Image: This image was deliberately underexposed by around 1EV to preserve as much highlight detail as possible, which could be recovered from the raw image when it was processed
As with other Nikon cameras that we have tested with the same 2016-pixel RGB metering sensor, I had no major issues with exposures created using the Df’s evaluative metering mode. It tends to be metered towards creating a bright overall image, which results in highlights that sometimes look a little too bright.
Where I could, I left the metering to its own devices, knowing that there is enough dynamic range to recover highlight detail, and the brighter exposures mean that shadow noise needn’t be an issue. I did reduce the exposure by around 1EV, but having a dial on the camera’s top-plate with which to do this made it an extremely quick process.
Image: The Nikon Df is capable of producing images with fantastic colour and dynamic range, as can be seen in this edited raw image
Although the Df tended to meter a little too brightly, I found that it was generally still possible to avoid blown-out highlight details. The dynamic range doesn’t score spectacularly high, with our test showing that the Df has a dynamic range of 12.66EV at ISO 200. That said, blown-out highlights weren’t really too much of an issue, and although I did have to be a little careful not to introduce colour noise when editing the shadow areas of raw images, there is more than enough information in images shot below ISO 400 to make some dramatic changes to the brightness.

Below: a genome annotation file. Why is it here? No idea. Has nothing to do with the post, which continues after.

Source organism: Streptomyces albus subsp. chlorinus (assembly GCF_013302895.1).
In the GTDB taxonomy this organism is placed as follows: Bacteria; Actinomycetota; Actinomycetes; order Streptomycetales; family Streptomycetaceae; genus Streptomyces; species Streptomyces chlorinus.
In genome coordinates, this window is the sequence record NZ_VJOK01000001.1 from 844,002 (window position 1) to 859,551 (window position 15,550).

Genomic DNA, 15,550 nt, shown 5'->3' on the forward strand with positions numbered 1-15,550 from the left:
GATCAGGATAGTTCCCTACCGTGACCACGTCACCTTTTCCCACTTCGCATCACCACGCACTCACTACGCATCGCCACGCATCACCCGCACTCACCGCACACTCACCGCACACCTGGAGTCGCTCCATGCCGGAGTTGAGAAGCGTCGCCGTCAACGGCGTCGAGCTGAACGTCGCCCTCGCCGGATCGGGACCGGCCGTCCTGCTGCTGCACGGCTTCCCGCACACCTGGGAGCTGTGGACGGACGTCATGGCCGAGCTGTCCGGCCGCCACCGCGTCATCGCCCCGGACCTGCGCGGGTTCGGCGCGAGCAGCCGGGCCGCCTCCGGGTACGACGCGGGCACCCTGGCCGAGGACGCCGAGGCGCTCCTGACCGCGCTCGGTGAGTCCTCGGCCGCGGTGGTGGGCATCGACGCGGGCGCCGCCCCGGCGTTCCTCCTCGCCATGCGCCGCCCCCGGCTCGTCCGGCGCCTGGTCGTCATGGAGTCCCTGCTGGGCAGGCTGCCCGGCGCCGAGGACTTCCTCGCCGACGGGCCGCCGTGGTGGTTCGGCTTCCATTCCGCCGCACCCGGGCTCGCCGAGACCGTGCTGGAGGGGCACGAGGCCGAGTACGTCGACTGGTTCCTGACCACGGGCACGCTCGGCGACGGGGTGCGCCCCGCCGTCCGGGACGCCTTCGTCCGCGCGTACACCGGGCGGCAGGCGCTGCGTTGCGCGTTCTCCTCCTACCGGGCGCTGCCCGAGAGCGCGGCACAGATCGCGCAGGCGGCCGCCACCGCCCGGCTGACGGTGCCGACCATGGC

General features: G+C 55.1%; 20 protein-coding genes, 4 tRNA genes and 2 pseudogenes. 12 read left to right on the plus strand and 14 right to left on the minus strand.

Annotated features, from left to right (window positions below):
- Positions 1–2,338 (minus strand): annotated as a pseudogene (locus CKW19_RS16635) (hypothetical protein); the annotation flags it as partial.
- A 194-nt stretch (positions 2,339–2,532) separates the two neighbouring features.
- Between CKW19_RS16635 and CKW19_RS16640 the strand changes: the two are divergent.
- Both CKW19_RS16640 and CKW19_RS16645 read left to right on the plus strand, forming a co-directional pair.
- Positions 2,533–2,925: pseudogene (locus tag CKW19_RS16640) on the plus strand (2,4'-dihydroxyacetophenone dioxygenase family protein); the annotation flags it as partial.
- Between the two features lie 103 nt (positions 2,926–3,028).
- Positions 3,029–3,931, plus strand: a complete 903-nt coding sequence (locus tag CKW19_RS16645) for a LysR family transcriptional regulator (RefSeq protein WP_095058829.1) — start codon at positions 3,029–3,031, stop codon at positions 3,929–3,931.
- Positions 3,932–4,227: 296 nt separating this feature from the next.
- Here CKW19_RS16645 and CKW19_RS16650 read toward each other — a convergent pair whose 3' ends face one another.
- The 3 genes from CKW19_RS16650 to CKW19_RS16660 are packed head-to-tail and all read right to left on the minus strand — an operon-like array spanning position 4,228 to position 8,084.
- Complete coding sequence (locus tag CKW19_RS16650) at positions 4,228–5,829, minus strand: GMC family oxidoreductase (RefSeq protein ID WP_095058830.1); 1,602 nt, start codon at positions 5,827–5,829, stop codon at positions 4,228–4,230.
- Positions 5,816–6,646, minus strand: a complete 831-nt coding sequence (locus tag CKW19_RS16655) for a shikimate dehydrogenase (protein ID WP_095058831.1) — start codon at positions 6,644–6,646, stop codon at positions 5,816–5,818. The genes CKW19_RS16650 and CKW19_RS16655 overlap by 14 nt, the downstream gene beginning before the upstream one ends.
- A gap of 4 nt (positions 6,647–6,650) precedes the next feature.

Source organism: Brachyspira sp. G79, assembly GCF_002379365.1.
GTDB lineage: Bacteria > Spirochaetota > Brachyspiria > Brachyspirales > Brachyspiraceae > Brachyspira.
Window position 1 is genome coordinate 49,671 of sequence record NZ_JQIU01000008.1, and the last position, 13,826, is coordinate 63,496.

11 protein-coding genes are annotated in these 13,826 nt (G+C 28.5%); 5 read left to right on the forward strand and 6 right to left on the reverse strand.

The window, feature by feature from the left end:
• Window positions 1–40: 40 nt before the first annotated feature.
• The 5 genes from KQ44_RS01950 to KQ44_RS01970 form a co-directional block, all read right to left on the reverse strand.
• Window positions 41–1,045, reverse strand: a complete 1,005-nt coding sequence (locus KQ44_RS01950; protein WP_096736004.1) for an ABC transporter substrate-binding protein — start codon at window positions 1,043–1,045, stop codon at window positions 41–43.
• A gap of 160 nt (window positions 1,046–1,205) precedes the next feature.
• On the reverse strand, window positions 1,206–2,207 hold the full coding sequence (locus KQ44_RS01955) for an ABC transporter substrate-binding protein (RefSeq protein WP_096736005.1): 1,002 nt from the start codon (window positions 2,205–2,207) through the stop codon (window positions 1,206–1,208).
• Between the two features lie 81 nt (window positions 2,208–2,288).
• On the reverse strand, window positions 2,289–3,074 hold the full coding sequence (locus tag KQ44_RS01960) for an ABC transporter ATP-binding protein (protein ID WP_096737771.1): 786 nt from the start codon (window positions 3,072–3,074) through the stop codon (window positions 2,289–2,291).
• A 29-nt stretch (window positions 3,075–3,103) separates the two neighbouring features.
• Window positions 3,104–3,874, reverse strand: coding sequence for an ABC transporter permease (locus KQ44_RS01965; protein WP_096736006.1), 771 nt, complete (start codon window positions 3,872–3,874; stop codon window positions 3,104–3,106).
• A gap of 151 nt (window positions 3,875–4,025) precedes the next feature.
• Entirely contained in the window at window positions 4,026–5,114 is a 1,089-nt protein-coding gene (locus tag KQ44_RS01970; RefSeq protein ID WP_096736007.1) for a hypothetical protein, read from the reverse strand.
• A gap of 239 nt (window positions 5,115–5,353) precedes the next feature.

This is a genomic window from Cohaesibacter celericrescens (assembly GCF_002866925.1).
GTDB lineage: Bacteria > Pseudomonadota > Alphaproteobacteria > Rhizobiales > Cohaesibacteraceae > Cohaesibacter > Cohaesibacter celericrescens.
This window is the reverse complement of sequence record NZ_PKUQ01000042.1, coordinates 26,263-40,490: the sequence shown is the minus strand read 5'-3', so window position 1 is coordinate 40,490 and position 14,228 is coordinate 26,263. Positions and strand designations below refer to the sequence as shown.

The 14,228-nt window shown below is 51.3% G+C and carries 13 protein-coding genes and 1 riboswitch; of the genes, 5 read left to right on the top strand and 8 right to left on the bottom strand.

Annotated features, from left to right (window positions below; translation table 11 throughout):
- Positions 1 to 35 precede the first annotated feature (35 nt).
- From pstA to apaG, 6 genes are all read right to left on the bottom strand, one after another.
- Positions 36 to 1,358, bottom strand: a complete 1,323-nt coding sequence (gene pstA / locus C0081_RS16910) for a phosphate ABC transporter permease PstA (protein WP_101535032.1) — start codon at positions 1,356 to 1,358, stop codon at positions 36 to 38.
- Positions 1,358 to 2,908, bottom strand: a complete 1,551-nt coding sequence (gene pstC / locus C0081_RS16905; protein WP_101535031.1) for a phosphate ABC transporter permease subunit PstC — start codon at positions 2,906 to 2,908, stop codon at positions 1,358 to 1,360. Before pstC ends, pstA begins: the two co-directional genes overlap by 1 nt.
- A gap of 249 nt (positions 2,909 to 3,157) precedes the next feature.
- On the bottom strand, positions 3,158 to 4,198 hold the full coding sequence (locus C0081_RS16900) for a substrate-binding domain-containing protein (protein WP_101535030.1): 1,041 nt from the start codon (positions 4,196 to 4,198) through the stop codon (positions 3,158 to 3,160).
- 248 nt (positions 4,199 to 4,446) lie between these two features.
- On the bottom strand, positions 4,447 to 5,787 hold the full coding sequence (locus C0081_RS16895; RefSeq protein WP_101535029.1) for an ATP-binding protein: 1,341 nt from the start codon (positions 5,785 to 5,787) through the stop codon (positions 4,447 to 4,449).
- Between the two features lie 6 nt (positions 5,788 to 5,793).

Although the Df may have fewer AF points than the 51 points of the Nikon D4, the 39 AF points of the Df are spread quite widely across the frame, and there shouldn’t be too many subjects that stray out of this range.
Of the 39 points, nine are cross-type points, and seven are sensitive down to an effective aperture of f/8. I found that these centre points worked well in low light, and although the low-light AF does not quite have the snap of the Nikon D4, it is certainly fast enough for most situations.
White balance and colour
Image: The Df captured the soft details and tones in this foggy London scene very well
The white balance and colours produced by the Df look exactly as you would expect from Nikon. By default, colours tend to be quite neutral in tone with very natural-looking colour saturation. There are more than enough colour settings to keep photographers happy, but without being bombarded by different scene modes or art filter effects that are often seen on a more consumer-level camera.